9. It’s Christmas time so Will might be in a charitable mood. And Merry Christmas, all!

10. Puzzle seems more suitable for a Fall Holiday. A Blessed Christmas to all.

11. March 10, 1937

12. Musical Clue: Clyde Stubblefield

1. Not Jabo? Did i miss something? Take me to the bridge?

2. My hint was related to Clyde Stubblefield's world famous "Funky Drummer," from his work with James Brown, which is widely considered the greatest of all "Break Beats."

And I was hinting at Break Room, of course.

3. History of the Funky Drummer:

4. Tks: I also have the C.D. "Soul of the funky drummers" with Clyde and Jabo.

13. Anctum ssanctorum?

14. That was quick had time for coffee and a bagel.

15. Same as many of you, first place I thought of. Made me think of a clue from today's NYT crossword puzzle.

16. At the State Dept, we call it the demilitarized zone, aka "neutral territory"

17. "What are men, Grandpa?"

1. Thanks for this, Iris!

18. I think there could be an adjustment to the puzzle wording.

19. Need to finish my Spring Cleaning for a party tonight before I can focus on the puzzle...Is there a phrase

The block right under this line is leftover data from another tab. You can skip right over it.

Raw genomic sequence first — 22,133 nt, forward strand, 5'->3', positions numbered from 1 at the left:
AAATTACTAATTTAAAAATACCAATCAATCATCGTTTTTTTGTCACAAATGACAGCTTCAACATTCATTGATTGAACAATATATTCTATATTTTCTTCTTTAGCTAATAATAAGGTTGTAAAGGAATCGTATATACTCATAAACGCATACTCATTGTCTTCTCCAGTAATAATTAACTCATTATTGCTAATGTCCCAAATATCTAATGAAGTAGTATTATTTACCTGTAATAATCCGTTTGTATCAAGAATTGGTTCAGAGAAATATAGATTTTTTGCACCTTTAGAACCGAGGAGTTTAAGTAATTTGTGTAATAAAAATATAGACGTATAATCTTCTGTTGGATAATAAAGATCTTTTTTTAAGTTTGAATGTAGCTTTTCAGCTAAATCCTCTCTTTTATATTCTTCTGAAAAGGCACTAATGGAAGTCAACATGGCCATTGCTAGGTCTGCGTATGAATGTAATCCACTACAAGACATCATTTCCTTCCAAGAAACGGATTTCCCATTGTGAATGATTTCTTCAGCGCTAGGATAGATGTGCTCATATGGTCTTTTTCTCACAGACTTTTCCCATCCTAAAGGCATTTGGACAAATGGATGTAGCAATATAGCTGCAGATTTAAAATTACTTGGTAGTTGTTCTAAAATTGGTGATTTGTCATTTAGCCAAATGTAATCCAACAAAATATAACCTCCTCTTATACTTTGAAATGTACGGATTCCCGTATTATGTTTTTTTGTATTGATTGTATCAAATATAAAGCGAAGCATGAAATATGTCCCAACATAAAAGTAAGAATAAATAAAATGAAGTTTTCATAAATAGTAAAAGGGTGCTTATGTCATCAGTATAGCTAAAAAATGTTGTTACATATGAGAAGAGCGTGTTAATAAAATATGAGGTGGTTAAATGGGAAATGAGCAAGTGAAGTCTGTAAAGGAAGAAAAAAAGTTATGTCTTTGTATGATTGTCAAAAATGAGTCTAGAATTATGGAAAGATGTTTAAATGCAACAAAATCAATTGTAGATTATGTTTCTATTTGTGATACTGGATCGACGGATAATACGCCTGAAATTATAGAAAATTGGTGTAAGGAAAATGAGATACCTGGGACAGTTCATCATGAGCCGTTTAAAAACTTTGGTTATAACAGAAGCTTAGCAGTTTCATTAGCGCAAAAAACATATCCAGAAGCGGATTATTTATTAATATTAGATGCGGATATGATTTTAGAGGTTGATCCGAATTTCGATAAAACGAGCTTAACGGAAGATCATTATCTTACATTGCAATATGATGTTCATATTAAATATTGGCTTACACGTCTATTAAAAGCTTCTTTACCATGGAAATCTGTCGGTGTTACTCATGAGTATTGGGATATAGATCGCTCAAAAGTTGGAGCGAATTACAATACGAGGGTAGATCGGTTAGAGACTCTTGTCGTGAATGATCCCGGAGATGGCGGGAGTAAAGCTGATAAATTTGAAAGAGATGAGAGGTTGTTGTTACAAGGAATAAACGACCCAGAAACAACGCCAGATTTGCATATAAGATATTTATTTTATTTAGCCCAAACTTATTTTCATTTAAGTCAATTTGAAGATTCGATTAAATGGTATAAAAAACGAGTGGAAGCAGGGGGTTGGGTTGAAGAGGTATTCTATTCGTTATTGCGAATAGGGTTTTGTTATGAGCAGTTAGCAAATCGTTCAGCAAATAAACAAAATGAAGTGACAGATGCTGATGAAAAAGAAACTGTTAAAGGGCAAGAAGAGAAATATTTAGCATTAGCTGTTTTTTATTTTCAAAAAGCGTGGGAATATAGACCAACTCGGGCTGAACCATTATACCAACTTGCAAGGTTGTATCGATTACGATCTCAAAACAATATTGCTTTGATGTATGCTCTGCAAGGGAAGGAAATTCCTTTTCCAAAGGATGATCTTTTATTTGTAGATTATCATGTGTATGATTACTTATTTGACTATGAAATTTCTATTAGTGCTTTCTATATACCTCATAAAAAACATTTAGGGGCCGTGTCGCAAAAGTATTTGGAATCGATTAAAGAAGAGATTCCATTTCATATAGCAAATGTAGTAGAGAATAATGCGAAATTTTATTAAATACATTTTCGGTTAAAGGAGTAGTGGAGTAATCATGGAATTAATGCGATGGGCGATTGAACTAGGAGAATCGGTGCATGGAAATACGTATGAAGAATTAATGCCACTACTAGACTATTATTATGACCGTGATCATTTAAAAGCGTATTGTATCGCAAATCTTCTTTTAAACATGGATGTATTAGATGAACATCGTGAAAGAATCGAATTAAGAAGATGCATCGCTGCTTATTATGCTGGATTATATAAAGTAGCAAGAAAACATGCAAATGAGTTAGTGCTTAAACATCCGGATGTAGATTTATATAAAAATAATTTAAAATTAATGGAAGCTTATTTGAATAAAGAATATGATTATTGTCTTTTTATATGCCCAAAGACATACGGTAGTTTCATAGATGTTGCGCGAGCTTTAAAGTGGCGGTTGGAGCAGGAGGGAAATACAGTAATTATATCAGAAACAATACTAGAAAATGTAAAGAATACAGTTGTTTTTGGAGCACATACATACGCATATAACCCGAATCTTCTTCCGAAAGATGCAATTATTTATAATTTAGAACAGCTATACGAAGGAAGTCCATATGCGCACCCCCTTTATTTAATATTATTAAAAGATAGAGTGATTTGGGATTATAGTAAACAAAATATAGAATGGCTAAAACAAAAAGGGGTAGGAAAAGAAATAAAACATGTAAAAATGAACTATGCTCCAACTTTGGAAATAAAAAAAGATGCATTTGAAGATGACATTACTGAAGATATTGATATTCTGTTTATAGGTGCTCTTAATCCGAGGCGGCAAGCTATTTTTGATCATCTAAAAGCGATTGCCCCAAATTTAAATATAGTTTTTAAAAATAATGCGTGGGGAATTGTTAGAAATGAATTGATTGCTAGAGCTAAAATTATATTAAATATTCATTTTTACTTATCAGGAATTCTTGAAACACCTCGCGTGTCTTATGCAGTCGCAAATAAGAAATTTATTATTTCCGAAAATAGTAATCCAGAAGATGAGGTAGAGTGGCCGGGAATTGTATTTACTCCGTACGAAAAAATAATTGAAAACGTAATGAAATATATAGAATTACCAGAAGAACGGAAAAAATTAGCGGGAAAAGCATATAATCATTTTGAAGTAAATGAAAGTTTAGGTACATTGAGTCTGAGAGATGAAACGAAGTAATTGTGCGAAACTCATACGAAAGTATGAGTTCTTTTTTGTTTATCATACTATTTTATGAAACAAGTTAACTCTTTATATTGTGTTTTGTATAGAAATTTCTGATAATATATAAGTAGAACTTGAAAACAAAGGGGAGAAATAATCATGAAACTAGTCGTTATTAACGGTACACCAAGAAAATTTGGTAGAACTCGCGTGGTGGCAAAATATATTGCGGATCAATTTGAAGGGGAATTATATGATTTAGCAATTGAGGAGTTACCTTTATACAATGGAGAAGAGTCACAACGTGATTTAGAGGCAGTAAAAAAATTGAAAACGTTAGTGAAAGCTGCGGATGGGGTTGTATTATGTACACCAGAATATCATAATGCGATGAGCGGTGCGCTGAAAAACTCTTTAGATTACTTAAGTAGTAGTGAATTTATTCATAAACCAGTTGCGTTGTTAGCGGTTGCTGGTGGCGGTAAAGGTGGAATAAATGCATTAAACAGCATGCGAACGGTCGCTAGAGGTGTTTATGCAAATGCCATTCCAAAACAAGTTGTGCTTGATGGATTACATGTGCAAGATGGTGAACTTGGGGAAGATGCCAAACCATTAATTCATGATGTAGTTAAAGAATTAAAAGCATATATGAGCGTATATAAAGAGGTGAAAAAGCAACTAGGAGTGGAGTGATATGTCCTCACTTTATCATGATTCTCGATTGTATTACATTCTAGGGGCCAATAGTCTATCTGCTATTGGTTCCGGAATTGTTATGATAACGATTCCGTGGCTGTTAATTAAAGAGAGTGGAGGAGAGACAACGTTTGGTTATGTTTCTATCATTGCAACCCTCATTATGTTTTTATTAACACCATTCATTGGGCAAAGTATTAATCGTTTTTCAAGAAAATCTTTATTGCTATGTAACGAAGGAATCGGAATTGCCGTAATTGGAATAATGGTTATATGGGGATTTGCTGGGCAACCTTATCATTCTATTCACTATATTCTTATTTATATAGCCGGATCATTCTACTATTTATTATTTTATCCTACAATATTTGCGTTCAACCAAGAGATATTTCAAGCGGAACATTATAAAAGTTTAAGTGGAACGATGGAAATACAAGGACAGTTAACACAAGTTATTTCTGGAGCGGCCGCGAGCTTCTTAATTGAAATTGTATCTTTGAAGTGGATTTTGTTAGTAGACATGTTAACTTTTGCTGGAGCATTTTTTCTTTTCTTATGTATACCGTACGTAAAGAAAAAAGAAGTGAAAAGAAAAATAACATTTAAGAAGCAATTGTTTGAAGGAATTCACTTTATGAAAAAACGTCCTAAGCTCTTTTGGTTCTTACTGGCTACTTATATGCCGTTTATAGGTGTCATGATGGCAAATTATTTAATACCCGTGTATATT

for Winter Cleaning?

1. Hibernal housecleaning?

2. The alliteration is catchy.

3. I need my rake and broom for the cleaning.

20. Or, you can replace 2 letters and rearrange to get one word naming something totally irrelevant.

21. Or, to make some puzzler's progress, think of two mammals, 7 letters in all, and rearrange.

22. Let’s have some fun with famous classical composer’s surnames.
Example: What composer might be associated with having a discussion with a stranger over a beer? Answer: Bartok

See if you can name the composers who might be associated with:

1. Decorating castles
2. Likes to be critical of plays
3. Avoids mess
4. Angry at his bicycle
5. Will relax on your lap for \$
6. Enjoys sunshine and even at night tries to make it happen
7. Likes to look at young ladies entering society
8. Unclothed lions

1. I've got 4 of them.

2. That was fast!

3. Well, maybe, but the other 4, not so much.

4. Got two quickly and will revisit this later in the week. Thanks for an interesting challenge!

5. Make that 5. However, given the holiday, I am a bit too Bizet at the moment to continue with this classical FaurÃ©.

6. Well then just Ravel in your achievement so far.

7. After a second look, I now have 1, 2, 4 and 7, which are probably the same four as Dr. K found.

8. I first, unintentionally, came up with #1 and then went looking to see if I could find more. Number one is my favorite.